256. We regret the FSA's decision to press ahead in November 2007 with changes to the funding of the Financial Services Compensation Scheme, in view of the FSA's knowledge that substantial changes to the Scheme were highly likely in 2008. The FSA's decision to do so pre-empts the Tripartite review of funding issues in relation to deposit protection in which the FSA itself is involved.


257. The amount levied for compensation payments by the FSCS is an estimate of the compensation that the FSCS expects to pay based on estimated claims for the 12 months following the levy date, after allowing for fund balances. Levies are normally made once every financial year, although further levies can be made if costs exceed those anticipated.[509] This system contrasts with the funding regime employed in the US by the Federal Deposit Insurance Corporation (FDIC- see Box 3), which has built up a fund of almost $50 billion and stands ready to reimburse depositors almost immediately if a bank were to fail. The FSCS system has been referred to as 'ex-post' or 'pay-as-you-go', whilst that of the FDIC is known as 'ex-ante' or 'pre-funded'.

258. Dr Hamalainen pointed to two problems with the 'pay as you go' approach. First, because a 'pay as you go' scheme does not hold sufficient funds to cope with a large bank failure, such a scheme would be unlikely to deliver funds to depositors quickly enough to avoid disruptions to customer service. In consequence, the Government would have to step in to cover the deposit insurance fund's shortfall whilst the levies were being collected from other deposit-taking institutions. Secondly, a 'pay as you go' scheme would be very likely to lead to pro-cyclical problems, where demands for levy contributions were made at exactly the time when deposit-taking institutions were experiencing a period of distress. This, Dr Hamalainen argued, could cause an exacerbated slow down in banking activity during business cycle downturns. In contrast, a 'pre-funded' model could be constructed to allow depositor protection funds to rise during more favourable economic conditions and decrease during less favourable ones.[510]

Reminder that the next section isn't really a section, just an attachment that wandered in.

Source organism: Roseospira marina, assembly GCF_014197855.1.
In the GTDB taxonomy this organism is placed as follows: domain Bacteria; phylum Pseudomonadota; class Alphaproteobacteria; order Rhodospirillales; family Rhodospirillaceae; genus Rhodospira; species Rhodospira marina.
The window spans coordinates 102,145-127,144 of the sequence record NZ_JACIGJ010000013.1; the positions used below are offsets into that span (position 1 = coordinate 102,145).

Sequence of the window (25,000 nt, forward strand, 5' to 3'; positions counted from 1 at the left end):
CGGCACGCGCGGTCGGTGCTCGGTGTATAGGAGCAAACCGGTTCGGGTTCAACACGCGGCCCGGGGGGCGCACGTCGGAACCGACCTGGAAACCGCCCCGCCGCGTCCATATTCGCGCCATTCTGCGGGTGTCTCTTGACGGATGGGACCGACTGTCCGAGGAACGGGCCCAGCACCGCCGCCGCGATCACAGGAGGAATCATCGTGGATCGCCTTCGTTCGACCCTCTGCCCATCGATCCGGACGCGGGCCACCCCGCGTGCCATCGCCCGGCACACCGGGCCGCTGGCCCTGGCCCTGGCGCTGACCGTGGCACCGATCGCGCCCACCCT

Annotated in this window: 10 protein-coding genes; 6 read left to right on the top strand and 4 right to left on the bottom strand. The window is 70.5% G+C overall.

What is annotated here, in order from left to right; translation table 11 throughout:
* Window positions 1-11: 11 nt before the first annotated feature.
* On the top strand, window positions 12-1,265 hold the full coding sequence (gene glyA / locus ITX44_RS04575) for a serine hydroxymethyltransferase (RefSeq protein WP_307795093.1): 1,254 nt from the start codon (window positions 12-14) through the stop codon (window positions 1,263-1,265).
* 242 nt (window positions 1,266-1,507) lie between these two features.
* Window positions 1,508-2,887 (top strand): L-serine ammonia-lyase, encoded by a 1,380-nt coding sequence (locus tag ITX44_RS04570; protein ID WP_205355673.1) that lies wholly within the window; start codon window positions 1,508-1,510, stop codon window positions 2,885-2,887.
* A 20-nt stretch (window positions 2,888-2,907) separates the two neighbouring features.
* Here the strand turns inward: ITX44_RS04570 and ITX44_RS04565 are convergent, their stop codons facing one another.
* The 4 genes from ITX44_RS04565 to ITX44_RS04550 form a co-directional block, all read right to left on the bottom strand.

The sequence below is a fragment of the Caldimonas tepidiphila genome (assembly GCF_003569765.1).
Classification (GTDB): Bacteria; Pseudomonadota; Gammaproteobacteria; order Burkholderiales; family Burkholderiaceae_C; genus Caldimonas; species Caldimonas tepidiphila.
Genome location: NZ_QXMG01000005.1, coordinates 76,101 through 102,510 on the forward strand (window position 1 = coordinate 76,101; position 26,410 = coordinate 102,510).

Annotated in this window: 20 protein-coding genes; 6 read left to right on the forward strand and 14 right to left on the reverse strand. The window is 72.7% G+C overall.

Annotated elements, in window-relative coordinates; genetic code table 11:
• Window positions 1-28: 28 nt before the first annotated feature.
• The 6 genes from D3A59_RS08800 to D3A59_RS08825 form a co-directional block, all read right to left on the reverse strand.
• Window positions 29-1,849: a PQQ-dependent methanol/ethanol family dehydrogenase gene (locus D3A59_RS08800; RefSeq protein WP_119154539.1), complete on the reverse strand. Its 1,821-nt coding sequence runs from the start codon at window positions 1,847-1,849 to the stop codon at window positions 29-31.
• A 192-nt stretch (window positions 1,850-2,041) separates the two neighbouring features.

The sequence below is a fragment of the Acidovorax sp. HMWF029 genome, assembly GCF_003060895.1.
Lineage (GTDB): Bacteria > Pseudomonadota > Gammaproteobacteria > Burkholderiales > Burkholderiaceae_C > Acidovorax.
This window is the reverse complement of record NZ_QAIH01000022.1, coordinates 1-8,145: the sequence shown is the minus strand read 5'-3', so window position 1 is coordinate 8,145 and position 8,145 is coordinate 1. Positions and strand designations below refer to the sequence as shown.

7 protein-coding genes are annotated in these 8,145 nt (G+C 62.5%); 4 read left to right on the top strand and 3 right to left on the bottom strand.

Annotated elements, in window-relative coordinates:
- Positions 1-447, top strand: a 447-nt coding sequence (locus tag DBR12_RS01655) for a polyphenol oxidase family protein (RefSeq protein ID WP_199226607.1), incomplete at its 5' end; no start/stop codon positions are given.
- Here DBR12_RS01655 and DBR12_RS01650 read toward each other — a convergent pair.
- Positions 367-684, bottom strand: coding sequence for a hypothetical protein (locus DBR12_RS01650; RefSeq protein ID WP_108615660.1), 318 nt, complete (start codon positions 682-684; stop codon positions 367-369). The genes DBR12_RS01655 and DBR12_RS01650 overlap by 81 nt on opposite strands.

259. Instituting a pre-funded scheme could resolve the problems raised by Dr Hamalainen. When we visited the US and met officials from the FDIC, we were told how the existence of a large, dedicated fund for deposit protection bolstered the confidence of depositors and acted as a brake on depositors rushing to withdraw their money from a bank at the first sign of trouble. Conversely, if a UK bank were to become distressed under the current system, depositors would soon discover that the FSCS lacked sufficient funds for reimbursement, and could not be certain whether the bank would receive any assistance from the State.

260. US stakeholders, including the American Bankers Association, also favoured a system whereby contributions to the fund were adjusted such that banks' paid more in the more profitable years, and less when they had tighter capital constraints. Introducing such cyclicality to the UK deposit protection scheme would remove the paradox whereby, when the FSCS reimburses the depositors of a failed institution, other financial firms, who are also likely to be relatively capital-constrained, are required to pay an additional levy.
Box 3: Funding of the US FDIC

The Federal Deposit Insurance Corporation is an insurance-based system covering deposits up to $100,000. It currently has a fund of $49 billion covering US deposits of $3 trillion. In the case of a failing bank, the FDIC can take control, selling the deposits to a third-party bank (a Bridge Bank), which would take on the customers automatically and enable them to reclaim their money quickly. In the US (in contrast to the UK), depositors are a favoured creditor in the event of a bank failing.

261. Some witnesses argued that, although a pre-funded scheme might suit the US, the UK banking market required a different deposit protection system. The BBA believed that an ex-post funding system was appropriate in the UK due to the concentrated nature of its banking sector, unlike the US which had many smaller institutions and an ex-ante scheme. Witnesses made three primary arguments in favour of ex-post systems in concentrated markets. First, consumer confidence in the viability of an ex-ante fund might be low due to the small size of the fund relative to some single, large member institutions.[511] The second reason was that a readily available liquidity pool would not be required because "big bank" failure was much less likely due to risk diversification.[512] The Chancellor of the Exchequer admitted that "I have my doubts as to whether or not we would want to maintain here a standing body that might never be used.[513]